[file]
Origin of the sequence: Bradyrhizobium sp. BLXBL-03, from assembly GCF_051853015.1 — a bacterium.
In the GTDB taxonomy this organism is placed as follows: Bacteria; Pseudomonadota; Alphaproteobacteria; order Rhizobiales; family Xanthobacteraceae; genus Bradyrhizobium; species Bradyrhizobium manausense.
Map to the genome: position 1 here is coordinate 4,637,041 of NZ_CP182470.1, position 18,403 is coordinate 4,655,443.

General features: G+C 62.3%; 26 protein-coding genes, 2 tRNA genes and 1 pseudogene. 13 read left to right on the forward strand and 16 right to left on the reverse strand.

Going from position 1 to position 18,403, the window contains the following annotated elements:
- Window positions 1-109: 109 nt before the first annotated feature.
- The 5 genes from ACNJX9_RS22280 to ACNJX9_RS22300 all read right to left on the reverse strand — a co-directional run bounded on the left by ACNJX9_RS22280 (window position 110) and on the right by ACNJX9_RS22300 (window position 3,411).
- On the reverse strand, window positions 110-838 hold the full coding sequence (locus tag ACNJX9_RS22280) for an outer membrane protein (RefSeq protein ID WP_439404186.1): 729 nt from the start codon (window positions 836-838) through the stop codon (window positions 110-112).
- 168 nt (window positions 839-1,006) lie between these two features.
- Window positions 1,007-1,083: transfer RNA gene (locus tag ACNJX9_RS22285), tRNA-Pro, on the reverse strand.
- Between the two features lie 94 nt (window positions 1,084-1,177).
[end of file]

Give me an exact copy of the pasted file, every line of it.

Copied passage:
Origin of the sequence: Bradyrhizobium sp. BLXBL-03, from assembly GCF_051853015.1 — a bacterium.
In the GTDB taxonomy this organism is placed as follows: Bacteria; Pseudomonadota; Alphaproteobacteria; order Rhizobiales; family Xanthobacteraceae; genus Bradyrhizobium; species Bradyrhizobium manausense.
Map to the genome: position 1 here is coordinate 4,637,041 of NZ_CP182470.1, position 18,403 is coordinate 4,655,443.

General features: G+C 62.3%; 26 protein-coding genes, 2 tRNA genes and 1 pseudogene. 13 read left to right on the forward strand and 16 right to left on the reverse strand.

Going from position 1 to position 18,403, the window contains the following annotated elements:
- Window positions 1-109: 109 nt before the first annotated feature.
- The 5 genes from ACNJX9_RS22280 to ACNJX9_RS22300 all read right to left on the reverse strand — a co-directional run bounded on the left by ACNJX9_RS22280 (window position 110) and on the right by ACNJX9_RS22300 (window position 3,411).
- On the reverse strand, window positions 110-838 hold the full coding sequence (locus tag ACNJX9_RS22280) for an outer membrane protein (RefSeq protein ID WP_439404186.1): 729 nt from the start codon (window positions 836-838) through the stop codon (window positions 110-112).
- 168 nt (window positions 839-1,006) lie between these two features.
- Window positions 1,007-1,083: transfer RNA gene (locus tag ACNJX9_RS22285), tRNA-Pro, on the reverse strand.
- Between the two features lie 94 nt (window positions 1,084-1,177).